Recently, a woman shared her strategy of using AirTags to track her Household Goods, so when the moving company told her it was still getting picked up at a warehouse across the country, she could see that it was actually sitting at a private residence only a few hours away! I also love the recent story of a couple who found an old box of World War II love letters in the attic of their house. They wanted to return them to the family, so they went onto Lost During My PCS to share the names and dates on the letters. The original couple was deceased, and so were their children, but their grandchildren are still alive! They connected through the group, and now these treasured letters are being returned to the family.
Lizann: There have been some incredible stories in the group. I always love hearing about pets being found, because there are so many times that cats go missing on moving day or dogs that run off, and it’s heartwarming when those pets are reunited with their owners. Some of the historic stories are incredible because we’ve had old photos, wedding albums, and medals returned to families. But a lot of the returned items are current and modern.
What a lot of people don’t realize about moves is that unless you are doing a door-to-door move, your items are packed into a moving truck, but then unloaded at a warehouse, until they are picked up by another moving truck to be delivered to you. So a lot of times in the process of packing and unpacking from the warehouse, that’s when boxes or crates get separated and items go missing. And that’s how people end up receiving a delivery that has someone else’s name on the box. Often, if they post a picture with the last name or include any photos or unique items from the family, that’s how people in the group are able to connect lost items to their owners.
One of our most personal stories of people being reunited with lost items is from milspouse Krista Simpson Anderson. When her soldier died from service injuries, she had a custom box made to contain all his uniforms, medals, and personal belongings, because those were the last things remaining from her husband. She eventually remarried into the Army and had to do another PCS move… and the box of her first husband’s belongings went missing. There was a massive search by the community, and we were eventually able to reconnect her with her box! It was so fulfilling, because everyone knows how valuable those belongings are, and how important it is for them to be located.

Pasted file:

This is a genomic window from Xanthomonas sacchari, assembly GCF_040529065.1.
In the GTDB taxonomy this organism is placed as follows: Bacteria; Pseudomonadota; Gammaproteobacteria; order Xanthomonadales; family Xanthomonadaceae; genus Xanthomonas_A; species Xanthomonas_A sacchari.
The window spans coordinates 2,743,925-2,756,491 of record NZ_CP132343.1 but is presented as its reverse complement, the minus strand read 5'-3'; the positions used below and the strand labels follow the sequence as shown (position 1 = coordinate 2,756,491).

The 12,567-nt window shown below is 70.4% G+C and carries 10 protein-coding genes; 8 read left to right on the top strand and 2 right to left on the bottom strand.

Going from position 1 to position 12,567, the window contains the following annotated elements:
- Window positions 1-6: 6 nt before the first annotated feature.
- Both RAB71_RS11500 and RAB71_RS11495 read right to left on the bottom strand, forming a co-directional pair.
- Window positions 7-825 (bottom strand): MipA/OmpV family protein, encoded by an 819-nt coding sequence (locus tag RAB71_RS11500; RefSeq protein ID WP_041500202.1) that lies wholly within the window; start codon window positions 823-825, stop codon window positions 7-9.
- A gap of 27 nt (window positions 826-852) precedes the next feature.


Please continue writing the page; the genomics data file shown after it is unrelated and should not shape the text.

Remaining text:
Todd: First, I want to give a shoutout to Bobbi Pack, who started the concept of this “Lost and Found” group years ago, and PCSgrades has been able to build on her vision and run with it. Now it has evolved into a place that is not only a Lost and Found, but is also a place to share resources, tips, and tricks that can help others succeed through a PCS. It’s emotional to see it work and see how much people can learn. The group wields tremendous authority. The moving companies, media, and USTRANSCOM know about this group, so it’s special to see how our ideas and actions can influence the entire military community.
Lizann, you moved overseas and wrote an Area Guide for your duty station before we even had the Know Before You Go series. Tell us more about your book!
Lizann: Sure, my family moved to Naval Station Rota, Spain and had a very difficult time adjusting because we landed on the same day as the Benghazi attack. So overnight, the unit of Marines my husband was reporting to had deployed to Libya, and there was no one available to help us get settled. He couldn’t even attend the mandatory newcomer brief because he was on a crazy radio watch cycle at work!
So after a few weeks in-country, I finally attended the brief myself to learn about housing, schools, etc. and get our family settled. During that process, we lost a lot of money, and made some poor choices because we simply didn’t have enough information. The longer we lived there, I kept hearing similar stories from other military families. It turned out that many families struggled, wasted money, and didn’t know all their options, and it became clear that someone needed to write down all the resources that would help families PCSing to Rota.
Since no one else was writing it down, I finally wrote and self-published a book called Welcome to Rota, which has become a trusted guidebook for families moving to Spain. It has all the information about what you need to know during your PCS, how to get settled, and where to go once you have arrived in Spain. So that’s why I am so passionate about our Area Guide now and our Know Before You Go series, because I know the impact it can make on a PCS move.
Tessa, your family once moved to Guam! Tell us what topics are in your Guam area guide.
People are always curious about what it is like to move to a tropical island, and honestly when I first got our orders and grabbed a book, it said “Guam can be explored in an afternoon.” So I panicked and wondered, “What am I going to do there for a few years?” But I think like almost any duty station, it is what you make of it. If you go with an adventurous attitude, you can find adventures. If you go expecting to hate it, well, you will probably hate it. And that’s true for most military bases. So the “Know Before You Go Series” is so important because it answers those essential questions and gives you ideas about what to do and what to look forward to when you get orders to an OCONUS duty station.